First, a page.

The tertiary hypothesis posits that the adapted translation will be characterized by a considerably higher use of contraction strategies than expansion strategies, and these contractions will be motivated by the need to shorten the primary translation so that it fits the provided space. It is also assumed that expansion strategies will not be used to a large extent as they make the text more extensive.

2. Theoretical Part

2.1. General Background

The following chapters deal with the general background of the material compiled in the corpus. They concern sitcom as a genre and they describe a typical audience of the sitcom Friends. Individual subchapters are devoted to the main characters of the sitcom as their characterizations might enable better understanding of the jokes and situations described in the practical part.

2.1.1. Sitcom as a Genre

Situation comedy originated on radio in the 1920s. According to Merriam-Webster Dictionary the term “sitcom” was used for the first time in 1951 for the comedy I Love Lucy. Sitcoms come from the United States which is the leading producer of the genre.

A situation comedy is usually referred to as a sitcom and today, it is the mainstream television entertainment. Sitcoms consist of ongoing cast of characters in a given environment (it is usually family home or workplace) and have one or more story lines in comedic drama which are followed throughout the episodes of a given sitcom. Sitcom can include laugh tracks, it is usually half an hour in length aired weekly and is often shot in front of a live studio audience, which is also the case of Friends.

Friends was the most popular US sitcom of the 1990’s – 2000’s. Some critics say its story arc is similar to that of soap operas as it often uses soap opera features such as cliffhangers at the end of a season. Nevertheless, after broadcasting the finale of Friends in 2004, media critics speculated whether we can expect only a steep decline in the quality and popularity of sitcoms or whether it is the end of the sitcom genre itself.

2.1.2. Introducing the Friends series

Friends is a show that has brought new excitement and energy to some TV traditions that should be Must See: good acting, good writing, good producing, good humor, good intentions. This was a show about people – less about action than interaction. Through its highs and lows – through fame and fortune – this show with the friendly name kept the faith with its audience. It made us smile. It made us laugh at ourselves. It made us care about some other people, even if they only existed in our hearts and minds.”

David Wild (2004: 7)

The Friends series is a sitcom created by David Crane and Marta Kauffman, successful writers and producers of other sitcoms such as Dream On, Joey or Veronica’s Closet. The sitcom does not have one director, it was directed by a lot of people throughout the ten years including its actor David Swimmer (10 episodes); to list just the most significant ones we should name Gary Halvorson, Kevin Bright (also its producer), Michael Lembeck, James Burrows, Gail Mancuso, Peter Bonerz, and Ben Weiss. The first episode of Friends, starring Jennifer Aniston, Courteney Cox, Lisa Kudrow, Matt LeBlanc, Matthew Perry and David Schwimmer, was released on 22nd September in 1994 in the USA and TV continued to broadcast this series until 2004 in the total of 236 episodes. It gained its audience surprisingly quickly and due to its wide popularity, it has been awarded 57 wins including Golden Globe, American Comedy Award and Emmy in various categories such as Best Performance by an actor/actress, Best TV Series or Outstanding Comedy Series.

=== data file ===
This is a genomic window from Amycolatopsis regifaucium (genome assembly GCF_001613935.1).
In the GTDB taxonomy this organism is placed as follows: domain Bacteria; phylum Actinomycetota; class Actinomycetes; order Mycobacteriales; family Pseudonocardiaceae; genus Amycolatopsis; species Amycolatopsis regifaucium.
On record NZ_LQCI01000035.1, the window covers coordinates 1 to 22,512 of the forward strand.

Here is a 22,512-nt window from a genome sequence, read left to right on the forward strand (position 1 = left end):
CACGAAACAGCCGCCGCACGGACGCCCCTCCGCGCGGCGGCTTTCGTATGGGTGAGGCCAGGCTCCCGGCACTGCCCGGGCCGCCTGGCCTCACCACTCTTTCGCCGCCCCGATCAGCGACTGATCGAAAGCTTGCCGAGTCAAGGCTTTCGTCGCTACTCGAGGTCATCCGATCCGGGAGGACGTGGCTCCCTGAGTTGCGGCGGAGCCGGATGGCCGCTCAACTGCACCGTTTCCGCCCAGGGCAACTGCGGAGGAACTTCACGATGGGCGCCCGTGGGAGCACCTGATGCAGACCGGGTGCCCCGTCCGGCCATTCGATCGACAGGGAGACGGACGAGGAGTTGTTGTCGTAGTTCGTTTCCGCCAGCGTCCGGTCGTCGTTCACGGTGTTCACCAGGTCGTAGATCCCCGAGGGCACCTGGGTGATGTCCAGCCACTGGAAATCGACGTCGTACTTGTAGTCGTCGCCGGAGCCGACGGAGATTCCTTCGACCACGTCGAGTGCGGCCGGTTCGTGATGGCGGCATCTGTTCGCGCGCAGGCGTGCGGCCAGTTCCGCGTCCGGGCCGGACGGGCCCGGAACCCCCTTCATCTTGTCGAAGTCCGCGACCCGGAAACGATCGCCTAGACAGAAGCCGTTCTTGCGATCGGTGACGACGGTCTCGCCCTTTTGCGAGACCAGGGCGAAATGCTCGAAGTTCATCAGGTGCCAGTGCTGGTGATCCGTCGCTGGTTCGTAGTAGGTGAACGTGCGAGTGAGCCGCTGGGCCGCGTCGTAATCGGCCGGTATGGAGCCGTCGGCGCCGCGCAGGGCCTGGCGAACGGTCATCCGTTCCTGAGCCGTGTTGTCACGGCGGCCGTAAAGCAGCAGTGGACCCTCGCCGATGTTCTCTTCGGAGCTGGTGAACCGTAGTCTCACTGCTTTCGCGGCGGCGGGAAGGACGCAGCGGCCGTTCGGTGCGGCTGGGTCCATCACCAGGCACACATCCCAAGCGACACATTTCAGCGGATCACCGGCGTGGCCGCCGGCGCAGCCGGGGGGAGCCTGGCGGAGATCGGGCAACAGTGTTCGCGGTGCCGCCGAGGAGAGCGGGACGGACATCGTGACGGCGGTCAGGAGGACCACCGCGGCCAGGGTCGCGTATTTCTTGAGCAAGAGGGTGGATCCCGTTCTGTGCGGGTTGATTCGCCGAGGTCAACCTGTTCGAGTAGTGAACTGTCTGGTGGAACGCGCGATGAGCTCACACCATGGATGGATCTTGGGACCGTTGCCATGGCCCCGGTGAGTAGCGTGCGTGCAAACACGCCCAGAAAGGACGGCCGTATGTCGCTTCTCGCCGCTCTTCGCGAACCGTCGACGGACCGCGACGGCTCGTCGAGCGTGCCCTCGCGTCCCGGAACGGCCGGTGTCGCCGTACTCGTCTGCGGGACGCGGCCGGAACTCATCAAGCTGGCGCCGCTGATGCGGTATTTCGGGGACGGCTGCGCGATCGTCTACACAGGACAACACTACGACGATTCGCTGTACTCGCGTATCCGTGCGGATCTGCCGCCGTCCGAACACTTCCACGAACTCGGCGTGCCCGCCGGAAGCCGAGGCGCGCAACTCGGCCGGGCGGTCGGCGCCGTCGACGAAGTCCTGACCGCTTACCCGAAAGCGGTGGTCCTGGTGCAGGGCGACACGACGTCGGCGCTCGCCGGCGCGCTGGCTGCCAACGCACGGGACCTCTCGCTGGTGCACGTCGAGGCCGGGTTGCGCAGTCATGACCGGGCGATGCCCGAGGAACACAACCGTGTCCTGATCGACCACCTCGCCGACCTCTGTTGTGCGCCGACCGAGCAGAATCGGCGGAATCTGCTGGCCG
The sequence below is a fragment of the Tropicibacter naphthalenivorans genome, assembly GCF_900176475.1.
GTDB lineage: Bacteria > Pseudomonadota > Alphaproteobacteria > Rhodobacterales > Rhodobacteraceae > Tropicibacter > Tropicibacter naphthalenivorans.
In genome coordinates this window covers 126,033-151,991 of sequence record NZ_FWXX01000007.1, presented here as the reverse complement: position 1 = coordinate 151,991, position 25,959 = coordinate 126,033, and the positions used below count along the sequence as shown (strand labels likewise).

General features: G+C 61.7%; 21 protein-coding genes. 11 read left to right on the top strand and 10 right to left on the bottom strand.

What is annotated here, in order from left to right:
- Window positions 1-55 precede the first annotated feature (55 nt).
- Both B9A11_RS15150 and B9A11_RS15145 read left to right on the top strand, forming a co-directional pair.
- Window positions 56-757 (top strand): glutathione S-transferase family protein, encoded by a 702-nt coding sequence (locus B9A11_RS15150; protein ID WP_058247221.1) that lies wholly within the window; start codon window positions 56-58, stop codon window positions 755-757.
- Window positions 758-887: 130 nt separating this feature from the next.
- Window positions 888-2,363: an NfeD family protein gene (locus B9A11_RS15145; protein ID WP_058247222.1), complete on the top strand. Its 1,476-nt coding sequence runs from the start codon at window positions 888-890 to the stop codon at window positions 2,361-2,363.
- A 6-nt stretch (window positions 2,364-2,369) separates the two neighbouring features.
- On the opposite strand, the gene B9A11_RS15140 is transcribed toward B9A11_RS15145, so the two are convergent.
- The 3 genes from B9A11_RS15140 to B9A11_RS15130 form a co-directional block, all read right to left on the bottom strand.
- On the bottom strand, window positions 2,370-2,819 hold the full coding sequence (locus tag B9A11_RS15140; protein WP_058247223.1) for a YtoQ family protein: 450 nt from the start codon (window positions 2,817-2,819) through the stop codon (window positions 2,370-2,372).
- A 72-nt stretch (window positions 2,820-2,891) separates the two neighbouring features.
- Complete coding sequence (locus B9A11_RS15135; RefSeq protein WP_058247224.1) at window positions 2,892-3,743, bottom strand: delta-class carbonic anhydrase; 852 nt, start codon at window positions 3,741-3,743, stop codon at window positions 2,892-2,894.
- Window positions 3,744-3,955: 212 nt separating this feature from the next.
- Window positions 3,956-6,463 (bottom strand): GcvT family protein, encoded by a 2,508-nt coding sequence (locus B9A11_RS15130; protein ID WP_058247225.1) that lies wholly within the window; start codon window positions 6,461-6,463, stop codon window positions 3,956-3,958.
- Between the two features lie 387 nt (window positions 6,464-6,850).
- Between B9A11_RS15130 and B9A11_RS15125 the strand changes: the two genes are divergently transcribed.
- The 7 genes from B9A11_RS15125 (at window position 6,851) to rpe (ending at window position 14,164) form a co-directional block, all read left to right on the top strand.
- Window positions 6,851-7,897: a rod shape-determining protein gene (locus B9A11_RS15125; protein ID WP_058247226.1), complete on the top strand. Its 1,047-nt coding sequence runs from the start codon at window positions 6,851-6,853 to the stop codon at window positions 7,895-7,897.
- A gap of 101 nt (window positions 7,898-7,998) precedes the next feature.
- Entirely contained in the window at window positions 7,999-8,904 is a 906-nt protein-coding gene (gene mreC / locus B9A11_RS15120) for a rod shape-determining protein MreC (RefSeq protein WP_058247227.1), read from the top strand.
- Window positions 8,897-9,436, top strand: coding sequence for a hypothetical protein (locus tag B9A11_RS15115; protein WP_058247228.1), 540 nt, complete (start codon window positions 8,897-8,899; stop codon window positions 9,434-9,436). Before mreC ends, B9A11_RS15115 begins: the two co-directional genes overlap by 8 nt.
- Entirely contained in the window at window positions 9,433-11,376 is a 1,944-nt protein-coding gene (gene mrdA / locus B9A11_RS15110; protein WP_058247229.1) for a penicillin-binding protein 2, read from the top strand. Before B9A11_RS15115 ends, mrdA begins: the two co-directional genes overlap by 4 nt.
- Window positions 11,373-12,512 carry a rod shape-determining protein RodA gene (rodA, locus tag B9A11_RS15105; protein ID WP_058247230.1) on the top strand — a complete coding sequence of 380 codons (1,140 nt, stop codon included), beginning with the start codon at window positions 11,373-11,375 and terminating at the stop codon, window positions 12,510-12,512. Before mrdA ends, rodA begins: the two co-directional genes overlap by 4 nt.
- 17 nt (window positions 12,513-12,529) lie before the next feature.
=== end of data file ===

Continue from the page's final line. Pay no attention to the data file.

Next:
The series is divided into ten seasons, eight of them contain twenty-four episodes, one has twenty-five episodes and the last season only 20 episodes. The sitcom maps the lives of 6 young friends living in Manhattan, New York City. It can be described as a show about life, love, sex and work, but most of all it is about friendship. The audience accompanies all the six characters in their struggles to stand on their own feet at the very beginning, through their attempts to find suitable partners for life, and up to their efforts of starting families and keeping them working. It has no main hero, all the characters agreed to keep the ensemble format of the show and not allow one member to dominate.

The six main characters are normal, ordinary people, yet all of them are “goofy” in a way which is, in fact, the backbone of the series; it is a part of the magic David Crane and Marta Kauffman created. The scenes usually take place in Monica’s apartment or in their favourite coffee place “Central Perk”.